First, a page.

outside the Triple Alliance, which should have been met by emphatic
protests, William II has compelled Russia, England and France to give
public sanction to the crimes of the hyena of Stamboul, to build up
with their own hands the supremacy of Prussia in the East and that of
Austria in the Balkans.

Baron Marshal von Bieberstein, Germany's new Ambassador, has been
welcomed at the Court of the Grand Turk as the envoy of his chief
counsellor, his only friend, as the sacrosanct representative of the
Emperor-King, over-lord of the East. Thus all the delays, evasions and
subterfuges of the Sultan are sanctioned by William II.

The King of Prussia, Emperor of Germany, takes pleasure in a
self-contradictory policy, whereby he misleads and confuses the world.
He is the same to-day as he was when, as prince heir to the throne, he
declared that he "would never have any friends, only dupes." Through
him the Sultan, whom he delights to honour, becomes a conqueror, his
crimes are condoned and cynically absolved before the outraged
conscience of all Europe. Yes, all these things have been done by
William II; Abdul Hamid looks upon the German Emperor as the main
pillar of the temple of his glory!

One cannot speak of the East without feelings of shame and heartfelt
indignation. In Turkey's stolid resistance to reform, in her
massacres, in the Cretan revolt, and in the war between her and Greece,
William II has seen only an opportunity of gain for himself. He has
cynically pursued his policy of profit-snatching. Just as certain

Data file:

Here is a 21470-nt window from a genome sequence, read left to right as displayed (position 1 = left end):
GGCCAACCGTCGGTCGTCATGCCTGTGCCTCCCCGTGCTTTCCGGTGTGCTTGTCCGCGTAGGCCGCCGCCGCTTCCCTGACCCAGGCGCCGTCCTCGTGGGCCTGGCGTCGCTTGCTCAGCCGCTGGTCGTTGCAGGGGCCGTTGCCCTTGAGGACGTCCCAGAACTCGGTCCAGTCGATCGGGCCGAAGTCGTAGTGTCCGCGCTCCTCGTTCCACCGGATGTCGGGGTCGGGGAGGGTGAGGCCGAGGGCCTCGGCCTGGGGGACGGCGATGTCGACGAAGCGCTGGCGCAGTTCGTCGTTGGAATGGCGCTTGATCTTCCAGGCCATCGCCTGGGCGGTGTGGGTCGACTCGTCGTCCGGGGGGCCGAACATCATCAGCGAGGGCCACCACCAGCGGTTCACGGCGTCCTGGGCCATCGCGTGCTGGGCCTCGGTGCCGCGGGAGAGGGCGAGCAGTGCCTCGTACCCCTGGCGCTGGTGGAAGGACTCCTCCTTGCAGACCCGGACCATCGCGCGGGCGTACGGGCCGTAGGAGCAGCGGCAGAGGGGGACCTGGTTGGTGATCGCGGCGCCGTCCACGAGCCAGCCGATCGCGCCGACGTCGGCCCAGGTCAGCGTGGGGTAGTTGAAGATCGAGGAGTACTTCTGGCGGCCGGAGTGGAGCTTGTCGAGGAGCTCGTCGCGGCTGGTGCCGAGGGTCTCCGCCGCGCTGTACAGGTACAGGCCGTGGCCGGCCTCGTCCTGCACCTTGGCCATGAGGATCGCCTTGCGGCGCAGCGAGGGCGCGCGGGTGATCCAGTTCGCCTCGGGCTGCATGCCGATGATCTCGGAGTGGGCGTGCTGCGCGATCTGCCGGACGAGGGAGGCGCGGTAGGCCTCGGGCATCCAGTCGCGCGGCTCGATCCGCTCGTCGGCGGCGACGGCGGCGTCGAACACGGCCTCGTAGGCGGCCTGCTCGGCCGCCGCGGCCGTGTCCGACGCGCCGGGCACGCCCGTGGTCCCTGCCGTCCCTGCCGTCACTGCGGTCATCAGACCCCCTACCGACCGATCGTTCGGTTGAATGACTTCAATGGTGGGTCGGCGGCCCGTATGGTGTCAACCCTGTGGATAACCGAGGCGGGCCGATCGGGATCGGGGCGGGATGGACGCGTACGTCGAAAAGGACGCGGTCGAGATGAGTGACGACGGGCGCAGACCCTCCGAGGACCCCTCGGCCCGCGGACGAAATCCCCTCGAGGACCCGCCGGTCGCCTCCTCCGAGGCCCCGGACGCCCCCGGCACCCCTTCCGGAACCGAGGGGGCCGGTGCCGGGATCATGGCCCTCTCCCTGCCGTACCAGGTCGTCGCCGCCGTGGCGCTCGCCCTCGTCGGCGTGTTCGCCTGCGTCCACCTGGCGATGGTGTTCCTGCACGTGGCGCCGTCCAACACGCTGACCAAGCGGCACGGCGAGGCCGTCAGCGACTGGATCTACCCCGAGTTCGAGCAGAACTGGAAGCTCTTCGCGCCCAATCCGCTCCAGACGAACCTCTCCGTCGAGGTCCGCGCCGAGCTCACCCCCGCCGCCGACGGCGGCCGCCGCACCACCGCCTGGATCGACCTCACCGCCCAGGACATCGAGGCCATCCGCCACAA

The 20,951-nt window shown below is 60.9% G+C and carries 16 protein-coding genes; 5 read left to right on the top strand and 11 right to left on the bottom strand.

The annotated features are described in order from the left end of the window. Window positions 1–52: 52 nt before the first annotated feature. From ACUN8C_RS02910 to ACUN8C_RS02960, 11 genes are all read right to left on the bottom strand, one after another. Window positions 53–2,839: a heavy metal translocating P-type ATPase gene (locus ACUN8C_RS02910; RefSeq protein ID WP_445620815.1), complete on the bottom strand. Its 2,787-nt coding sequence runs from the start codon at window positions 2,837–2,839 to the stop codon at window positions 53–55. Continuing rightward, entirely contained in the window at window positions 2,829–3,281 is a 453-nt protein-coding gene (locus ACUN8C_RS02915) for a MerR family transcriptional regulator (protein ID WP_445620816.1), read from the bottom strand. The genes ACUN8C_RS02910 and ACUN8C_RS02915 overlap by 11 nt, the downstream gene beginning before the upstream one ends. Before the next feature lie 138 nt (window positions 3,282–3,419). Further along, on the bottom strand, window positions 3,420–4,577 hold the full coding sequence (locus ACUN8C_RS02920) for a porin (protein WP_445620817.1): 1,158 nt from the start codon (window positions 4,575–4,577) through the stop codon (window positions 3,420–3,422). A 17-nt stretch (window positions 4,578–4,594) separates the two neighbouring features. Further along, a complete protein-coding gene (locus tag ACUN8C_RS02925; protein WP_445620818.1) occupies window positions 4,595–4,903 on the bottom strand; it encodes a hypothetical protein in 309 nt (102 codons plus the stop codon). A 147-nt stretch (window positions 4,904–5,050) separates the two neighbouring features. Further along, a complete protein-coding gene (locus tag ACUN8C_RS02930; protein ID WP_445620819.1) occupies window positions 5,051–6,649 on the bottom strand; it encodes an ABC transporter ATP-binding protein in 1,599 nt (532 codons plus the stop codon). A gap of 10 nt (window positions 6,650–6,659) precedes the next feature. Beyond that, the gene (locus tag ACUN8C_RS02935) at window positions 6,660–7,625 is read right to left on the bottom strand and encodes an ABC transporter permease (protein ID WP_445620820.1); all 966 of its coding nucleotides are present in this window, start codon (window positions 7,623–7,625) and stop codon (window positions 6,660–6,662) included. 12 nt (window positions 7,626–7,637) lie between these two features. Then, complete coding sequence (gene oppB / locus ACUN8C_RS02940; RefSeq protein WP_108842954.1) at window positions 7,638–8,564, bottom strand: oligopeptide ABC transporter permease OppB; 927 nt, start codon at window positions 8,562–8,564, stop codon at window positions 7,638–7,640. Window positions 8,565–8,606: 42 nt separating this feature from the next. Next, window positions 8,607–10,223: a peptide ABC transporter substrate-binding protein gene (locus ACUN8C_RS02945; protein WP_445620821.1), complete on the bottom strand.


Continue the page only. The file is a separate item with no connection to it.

quacks demand a higher fee when they prescribe for a patient whose life
is in serious danger, so William II exacts heavier payment from his
client. His demands are exorbitant: trade, finance, armaments,
concessions, sale of arms, renewal of munitions of war, rebuilding of
the fleet, etc., etc.

The King of Prussia continues, without ceasing and at his own sweet
will, to utter defiance to common sense and to the general direction of
civilised opinion. Whilst by his policy he supports the foul murderer
of Christians and prepares the way for fresh butcheries on the return
of the victorious Turks from Thessaly, William II has addressed these
astounding words to the recruits of his Royal Guards: "He who is not a
good Christian, is not a brave man, nor a worthy Prussian soldier, and
can by no means fulfil the duty required of a soldier in the Prussian

December 10, 1897. [21]

Germanism, which up till 1870 had a certain sense of decent restraint,
and took the trouble to disguise itself skilfully under Bismarck, no
longer knows either limitations or scruples. It displays itself
without shame, secure in the hesitancy of the Slav and the weakness of
the Latin peoples. Who could fail to be roused to indignation by the
display of German fanaticism which has taken place at Vienna? To think
that in the capital of an ally of William II, a faction, relying on
advice publicly given in Berlin should shout in the Reichsrath,
overthrow a ministry, disturb the public peace in the streets, and
accompany these manifestations with Prussia's national song, "Die Wacht
am Rhein," and the display of the German flag! If scandalous
proceedings such as these make no difference in the relations of the
Triple Alliance, why wonder at the audacity and pride of the Teutons?

Everything is a matter of exclusive right for the German. There are no
other rights but German rights, and when Germany claims the exercise of
a right, neither numbers, nor nationalism, nor races have any
existence, confronted by the individuality, the nationalism, of the
German race. Mommsen, the leading historian of Prussian Germany, wrote
in the _Neue Freie Presse_ of Vienna, "Pummel the heads of the Czechs
with your fists," whereat all the Austrians of German race applauded,
loudly declaring that if it came to a question between the Germans of
Prussian Germany and Austrian subjects of Slav extraction, their
sympathies would not be in doubt, for they, although Austrians, saw on
the one side their brethren of a superior _Kultur_, and, on the other,